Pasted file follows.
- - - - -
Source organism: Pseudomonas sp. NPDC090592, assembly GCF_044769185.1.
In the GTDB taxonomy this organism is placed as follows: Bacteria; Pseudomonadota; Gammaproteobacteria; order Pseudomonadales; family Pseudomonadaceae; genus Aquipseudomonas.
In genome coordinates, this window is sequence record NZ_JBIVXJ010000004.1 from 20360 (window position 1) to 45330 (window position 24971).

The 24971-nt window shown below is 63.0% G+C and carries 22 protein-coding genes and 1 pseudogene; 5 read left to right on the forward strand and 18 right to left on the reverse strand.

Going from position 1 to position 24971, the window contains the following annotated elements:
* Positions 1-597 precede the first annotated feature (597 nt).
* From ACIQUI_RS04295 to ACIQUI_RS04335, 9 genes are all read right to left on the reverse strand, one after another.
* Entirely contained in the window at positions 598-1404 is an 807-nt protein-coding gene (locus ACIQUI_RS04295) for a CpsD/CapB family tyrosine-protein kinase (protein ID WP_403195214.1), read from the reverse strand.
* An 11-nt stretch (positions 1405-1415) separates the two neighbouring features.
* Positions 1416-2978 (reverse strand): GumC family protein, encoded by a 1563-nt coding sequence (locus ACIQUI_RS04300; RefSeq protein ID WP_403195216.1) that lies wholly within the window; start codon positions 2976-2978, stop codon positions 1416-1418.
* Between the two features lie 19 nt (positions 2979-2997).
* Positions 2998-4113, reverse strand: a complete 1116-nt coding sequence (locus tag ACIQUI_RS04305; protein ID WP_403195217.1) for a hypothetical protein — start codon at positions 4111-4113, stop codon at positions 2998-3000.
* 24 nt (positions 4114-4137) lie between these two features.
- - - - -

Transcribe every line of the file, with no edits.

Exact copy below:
Source organism: Pseudomonas sp. NPDC090592, assembly GCF_044769185.1.
In the GTDB taxonomy this organism is placed as follows: Bacteria; Pseudomonadota; Gammaproteobacteria; order Pseudomonadales; family Pseudomonadaceae; genus Aquipseudomonas.
In genome coordinates, this window is sequence record NZ_JBIVXJ010000004.1 from 20360 (window position 1) to 45330 (window position 24971).

The 24971-nt window shown below is 63.0% G+C and carries 22 protein-coding genes and 1 pseudogene; 5 read left to right on the forward strand and 18 right to left on the reverse strand.

Going from position 1 to position 24971, the window contains the following annotated elements:
* Positions 1-597 precede the first annotated feature (597 nt).
* From ACIQUI_RS04295 to ACIQUI_RS04335, 9 genes are all read right to left on the reverse strand, one after another.
* Entirely contained in the window at positions 598-1404 is an 807-nt protein-coding gene (locus ACIQUI_RS04295) for a CpsD/CapB family tyrosine-protein kinase (protein ID WP_403195214.1), read from the reverse strand.
* An 11-nt stretch (positions 1405-1415) separates the two neighbouring features.
* Positions 1416-2978 (reverse strand): GumC family protein, encoded by a 1563-nt coding sequence (locus ACIQUI_RS04300; RefSeq protein ID WP_403195216.1) that lies wholly within the window; start codon positions 2976-2978, stop codon positions 1416-1418.
* Between the two features lie 19 nt (positions 2979-2997).
* Positions 2998-4113, reverse strand: a complete 1116-nt coding sequence (locus tag ACIQUI_RS04305; protein ID WP_403195217.1) for a hypothetical protein — start codon at positions 4111-4113, stop codon at positions 2998-3000.
* 24 nt (positions 4114-4137) lie between these two features.